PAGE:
It’s early in the season but not too early to see a clear theme taking shape. The Clippers are legit and clearly the best basketball team that currently occupies the Staples Center. They’ve now run off four consecutive big wins against the Spurs, Grizzlies, Hawks and Heat, with the seven point margin over the Heat being the smallest margin in those four wins. Those previous four games, like last night against the Miami Heat, weren’t really all that close.
The most impressive part of the win streak is the types of teams they’re beating, matching up effectively with all of them. The Clippers can match the Spurs bench and versatility. They can match the Grizzlies superior size and strength inside. Last night they overpowered the small-ball heat with a dominating combination of size and quickness inside, depth off the bench and versatile perimeter play. Pick your style and this deep Clippers team can match it.
Last night was another impressive step in the evolution of Blake Griffin as a complete player. When his spot up jumper is falling he’s un-defendable. If the defender tries to come out and defend his jump shot he can easily blow past any four or five in the league. Try to cover him in the post? He can easily overpower smaller bigs like Chris Bosh. Try to cover him with Shane Battier? Good luck.
Beyond Griffin several others things stood out on the Clippers side yesterday, most notably the Clippers bench. Eric Bledsoe’s block on Dwyane Wade will make all the highlight reels and rightfully so. According to Twitter Lebron called Bledsoe “Little Lebron” following his performance. Highlight reel aside Bledsoe is quickly becoming a game-changing difference maker off the bench with his phenomenal athleticism and ability to get to the rim. He provides a perfect change of pace with Chris Paul, not giving teams any break when Paul gets a rest.
Bledsoe is just part of the story when it comes to the Clippers reserves. Matt Barnes and Jamal Crawford have stepped up huge in recent games. The Clippers second unit has a great balance of offensive threats (Crawford), defensive stoppers (Barnes) and size and strength (Ronny Turiaf and Ryan Hollins). Early on there were questions about how Del Negro would mold this unit together. The roles are now being clearly defined and the argument can be made that the Clippers are now the deepest team in basketball.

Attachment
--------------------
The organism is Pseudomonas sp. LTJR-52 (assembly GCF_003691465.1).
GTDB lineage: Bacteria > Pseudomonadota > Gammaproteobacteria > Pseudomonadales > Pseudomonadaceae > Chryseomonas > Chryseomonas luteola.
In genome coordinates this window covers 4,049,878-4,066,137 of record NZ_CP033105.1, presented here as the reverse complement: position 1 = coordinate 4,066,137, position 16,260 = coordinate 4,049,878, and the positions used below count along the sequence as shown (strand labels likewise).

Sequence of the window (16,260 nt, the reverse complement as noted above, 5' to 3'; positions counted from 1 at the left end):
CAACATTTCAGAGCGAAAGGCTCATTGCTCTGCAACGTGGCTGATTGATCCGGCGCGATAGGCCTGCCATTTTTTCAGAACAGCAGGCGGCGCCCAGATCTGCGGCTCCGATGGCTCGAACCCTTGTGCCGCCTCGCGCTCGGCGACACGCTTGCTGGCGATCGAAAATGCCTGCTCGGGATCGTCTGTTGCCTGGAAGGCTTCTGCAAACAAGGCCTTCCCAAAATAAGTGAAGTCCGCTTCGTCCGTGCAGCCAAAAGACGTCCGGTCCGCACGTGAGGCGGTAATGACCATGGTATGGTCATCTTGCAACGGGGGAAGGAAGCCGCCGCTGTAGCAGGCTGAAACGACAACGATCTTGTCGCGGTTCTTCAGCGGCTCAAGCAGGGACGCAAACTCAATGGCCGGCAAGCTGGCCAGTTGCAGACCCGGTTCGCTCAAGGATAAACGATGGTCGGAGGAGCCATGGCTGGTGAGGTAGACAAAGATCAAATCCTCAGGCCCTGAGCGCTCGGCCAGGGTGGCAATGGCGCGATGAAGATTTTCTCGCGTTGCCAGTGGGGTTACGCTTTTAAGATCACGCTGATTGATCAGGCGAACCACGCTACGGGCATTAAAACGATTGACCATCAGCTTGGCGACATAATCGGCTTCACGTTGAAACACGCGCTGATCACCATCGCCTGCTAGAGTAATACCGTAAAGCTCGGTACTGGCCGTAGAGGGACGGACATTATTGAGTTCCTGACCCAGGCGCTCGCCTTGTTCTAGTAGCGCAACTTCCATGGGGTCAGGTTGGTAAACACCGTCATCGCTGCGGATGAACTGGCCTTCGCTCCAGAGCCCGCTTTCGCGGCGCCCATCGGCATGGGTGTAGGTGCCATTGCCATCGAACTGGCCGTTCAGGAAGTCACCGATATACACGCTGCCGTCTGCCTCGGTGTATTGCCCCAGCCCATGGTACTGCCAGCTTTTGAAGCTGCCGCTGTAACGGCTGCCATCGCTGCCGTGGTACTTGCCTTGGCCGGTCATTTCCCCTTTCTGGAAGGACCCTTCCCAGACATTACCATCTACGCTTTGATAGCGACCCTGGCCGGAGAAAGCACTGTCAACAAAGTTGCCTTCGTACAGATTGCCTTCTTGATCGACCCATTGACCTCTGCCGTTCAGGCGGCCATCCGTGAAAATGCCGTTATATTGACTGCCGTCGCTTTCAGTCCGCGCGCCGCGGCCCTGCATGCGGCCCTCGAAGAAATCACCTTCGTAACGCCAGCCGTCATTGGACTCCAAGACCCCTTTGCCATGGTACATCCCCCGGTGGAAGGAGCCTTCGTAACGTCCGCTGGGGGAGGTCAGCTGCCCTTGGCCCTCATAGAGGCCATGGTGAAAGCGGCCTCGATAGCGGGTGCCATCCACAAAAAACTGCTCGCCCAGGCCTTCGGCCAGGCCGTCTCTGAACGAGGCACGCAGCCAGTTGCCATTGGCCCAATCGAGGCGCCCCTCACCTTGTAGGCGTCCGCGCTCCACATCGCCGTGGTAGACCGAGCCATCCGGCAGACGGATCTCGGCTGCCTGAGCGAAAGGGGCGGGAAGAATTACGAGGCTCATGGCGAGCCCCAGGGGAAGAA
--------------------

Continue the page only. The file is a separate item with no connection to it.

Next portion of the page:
A couple of early losses aside when power ranking the west the argument has to be made that the Clippers are the top team. Of course it’s a long season and injuries can happen, with Griffin and Chris Paul both being somewhat injury prone in the past. Still, unforseen injury aside the Clippers are going to be a forced to be reckoned with and are real contenders—and the top team in LA. Hopefully the LA media will get off the Lakers soap opera a bit and realize the story that’s brewing in Clipperland.
As far as the Heat are concerned it’s not surprising they lost to the Clippers in LA, something they’ve done in all three years of the Lebron James Heat era. The fashion in which the Heat lost that has to concern Pat Riley and Erik Spoelstra. Like in Memphis and Houston on this current road trip the Heat displayed a lack of intensity on defense. The good thing for Heat fans is that the defensive intensity can be ratcheted up. The big factor that has to concern Heat Nation is the play of Dwayne Wade who just isn’t the same player. The second thing that jumped out is how another team was able to exploit the Heat’s “small ball”. Like Memphis earlier on the road trip it’s pretty clear that a team with dominant big men can exploit a lineup that sometimes employs Shane Battier at power forward. If Memphis or the Clippers find a way to get into the finals they could very well give the Heat quite a series.